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Topic: 12v / Common Ground (Read 2188 times) previous topic - next topic

davivid

sorry guys can somebody let me know if this is ok?
cheers.

bld

#1
Jan 31, 2012, 11:56 am Last Edit: Jan 31, 2012, 11:58 am by bld Reason: 1
The pin on the arduino can not provide enough current to drive a relay.

You need a transistor connected to either 5 or 12v, depending on what kind of relay you are using.

You will also need a diode so the relay won't "kick" the arduino's pin every time it releases again.



This is however not common ground.
captain-slow.dk | non contagious!

davivid

Am I correct in thinking it would be enough to drive a solid state relay / Opto Isolator such as:
http://www.farnell.com/datasheets/40301.pdf

as I would like to keep the part count down to a minimum.

Also can I confirm that the Arduino ground is ok to be connected to the 12v ground?


Runaway Pancake

#3
Jan 31, 2012, 01:42 pm Last Edit: Jan 31, 2012, 01:45 pm by runaway_pancake Reason: 1
'Yes', to the solid-state relay

'Yes', to the common ground

***
I want to add that the circuit/load getting switched may or may not share the ground (IOW, it could be "isolated").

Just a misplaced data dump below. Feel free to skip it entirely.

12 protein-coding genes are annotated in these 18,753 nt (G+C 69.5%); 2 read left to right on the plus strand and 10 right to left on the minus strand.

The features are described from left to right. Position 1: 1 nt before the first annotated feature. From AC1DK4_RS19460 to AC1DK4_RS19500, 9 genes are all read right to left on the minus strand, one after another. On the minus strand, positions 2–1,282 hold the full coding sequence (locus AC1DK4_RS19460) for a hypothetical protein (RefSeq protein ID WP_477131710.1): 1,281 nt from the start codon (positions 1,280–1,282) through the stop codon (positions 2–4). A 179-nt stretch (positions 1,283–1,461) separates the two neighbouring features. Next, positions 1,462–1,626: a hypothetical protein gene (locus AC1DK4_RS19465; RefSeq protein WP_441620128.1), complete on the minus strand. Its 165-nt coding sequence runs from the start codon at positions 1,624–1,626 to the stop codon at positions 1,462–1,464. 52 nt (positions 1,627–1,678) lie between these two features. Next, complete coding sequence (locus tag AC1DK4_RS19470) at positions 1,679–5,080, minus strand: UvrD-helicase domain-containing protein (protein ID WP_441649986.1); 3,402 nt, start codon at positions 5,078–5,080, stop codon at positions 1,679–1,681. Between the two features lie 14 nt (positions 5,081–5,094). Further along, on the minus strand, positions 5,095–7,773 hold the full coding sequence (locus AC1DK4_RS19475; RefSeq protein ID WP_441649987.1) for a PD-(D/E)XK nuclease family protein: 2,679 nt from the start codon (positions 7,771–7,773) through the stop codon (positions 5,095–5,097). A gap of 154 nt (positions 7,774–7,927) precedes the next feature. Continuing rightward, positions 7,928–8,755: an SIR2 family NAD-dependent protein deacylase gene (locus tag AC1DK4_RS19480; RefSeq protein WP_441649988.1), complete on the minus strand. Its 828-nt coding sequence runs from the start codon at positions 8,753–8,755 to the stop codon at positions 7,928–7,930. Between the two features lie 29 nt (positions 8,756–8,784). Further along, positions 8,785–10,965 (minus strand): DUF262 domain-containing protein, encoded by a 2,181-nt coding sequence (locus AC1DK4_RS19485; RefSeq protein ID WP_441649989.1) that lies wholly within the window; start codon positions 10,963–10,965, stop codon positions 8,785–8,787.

"You gotta fight -- for your right -- to party!"
Don't react - Read.
"Who is like unto the beast? who is able to make war with him?"
Hey, it's "bipolar transistor" or "junction transistor" - "BJT" is just stupid.

MarkT

Why are you using a relay?  The load is a single LED - is that the final intention or do you have a larger load in mind?

Most LEDs melt/explode if you put 12V across them - did you mean to have a current-limiting resistor?
[ I won't respond to messages, use the forum please ]

davivid

It will be a ~3 - 5w led dependent on tests

MarkT

If you use a MOSFET you can use PWM...

You will need series resistor (and a heatsink for the LED).
[ I won't respond to messages, use the forum please ]

jwatte


It will be a ~3 - 5w led dependent on tests


You can drive a 5W LED straight through a MOSFET transistor, no relay needed.


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